Perseverance. Like the cross country running quote, “When your legs can’t run anymore, run with your heart.” It takes grit to push through the craziness sometimes. When you feel like you will be driven over the edge by the vermin known as unmatched baby socks (my house is infested) or the frustration of toddlers who simultaneously NEED your help AND want to do it ALL by myself! When the whining is on surround sound and you want to scream, but settle for turning on Elmo and giving the baby a bath only to have him poop in the tub! Persevere.

What I find helpful when I find myself living on the edge of insanity is to prioritize and multitask as much as possible. Like fitting the walnuts and rice in the jar, we first need to keep in perspective what God demands not the world. And once we have our life ordered toward the walnutrice good of God (the walnuts) the rest falls into place. If you put the rice in first it doesn’t all fit. I read Sigrid Undset’s “St. Catherine of Siena” and found it stinging as the great saint chastises her own mother for wasting so much time and energy concerning “things that do not matter.” I found the irony in her position- things made of matter do not matter much. The focus should be on the spiritual. Appropriate message given this time of year when Christmas is over commercialized. We may be feeling added stress and disorder due to the busyness of the holidays. Advent, the four weeks before Christmas, is a time of preparation. It’s not just about preparing gifts for everyone on our list, but primarily it’s about preparing our hearts to receive the greatest gift: Jesus. Christmas shouldn’t feel like chaos it’s about peace.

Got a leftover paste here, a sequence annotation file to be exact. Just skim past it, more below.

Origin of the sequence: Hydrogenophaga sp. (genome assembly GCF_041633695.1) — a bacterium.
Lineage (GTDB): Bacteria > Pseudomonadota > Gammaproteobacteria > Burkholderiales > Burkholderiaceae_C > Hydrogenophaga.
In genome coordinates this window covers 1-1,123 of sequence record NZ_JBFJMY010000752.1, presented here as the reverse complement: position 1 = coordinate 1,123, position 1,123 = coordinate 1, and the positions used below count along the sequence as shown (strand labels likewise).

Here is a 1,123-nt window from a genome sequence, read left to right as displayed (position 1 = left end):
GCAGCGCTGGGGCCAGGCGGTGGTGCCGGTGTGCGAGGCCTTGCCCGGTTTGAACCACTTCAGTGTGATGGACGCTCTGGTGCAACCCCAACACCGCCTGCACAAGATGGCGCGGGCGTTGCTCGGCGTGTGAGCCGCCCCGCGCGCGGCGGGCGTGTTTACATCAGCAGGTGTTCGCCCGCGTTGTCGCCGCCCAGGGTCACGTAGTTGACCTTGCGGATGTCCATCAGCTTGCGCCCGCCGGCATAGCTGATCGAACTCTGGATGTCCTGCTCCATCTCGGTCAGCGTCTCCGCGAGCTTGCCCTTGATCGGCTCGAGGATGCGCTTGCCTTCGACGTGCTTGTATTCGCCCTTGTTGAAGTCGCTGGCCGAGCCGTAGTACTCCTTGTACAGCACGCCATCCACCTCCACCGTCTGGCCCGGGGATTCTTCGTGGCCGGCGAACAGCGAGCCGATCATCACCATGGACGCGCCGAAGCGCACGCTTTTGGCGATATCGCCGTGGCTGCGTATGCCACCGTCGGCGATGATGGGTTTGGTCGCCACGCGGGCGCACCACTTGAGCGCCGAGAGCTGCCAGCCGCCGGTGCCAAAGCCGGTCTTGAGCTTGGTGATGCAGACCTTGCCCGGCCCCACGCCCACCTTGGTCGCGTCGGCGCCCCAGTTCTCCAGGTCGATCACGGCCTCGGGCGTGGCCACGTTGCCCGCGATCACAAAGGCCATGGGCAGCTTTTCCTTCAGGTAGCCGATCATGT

In line with focusing on the spiritual, prioritize prayer. This helps keep our lives in proper perspective, God’s dreams for you don’t include some unachievable cultural standard of a perfect body, a perfect home, perfect children, etc. The second key to keeping your sanity while raising a family, is to multitask when possible. The other day my 2 and 5 year old did a craft where they made peanut butter and jelly sandwiches aka their own lunch. pbjIt was great for everyone! Another one I like is to combine exercise and playtime with kids. Or perhaps you combine spiritual enrichment with your daily commute by praying or listening to Catholic/Christian Radio. Now if I could only figure out how to do laundry and clean bathrooms in my sleep I’d be set!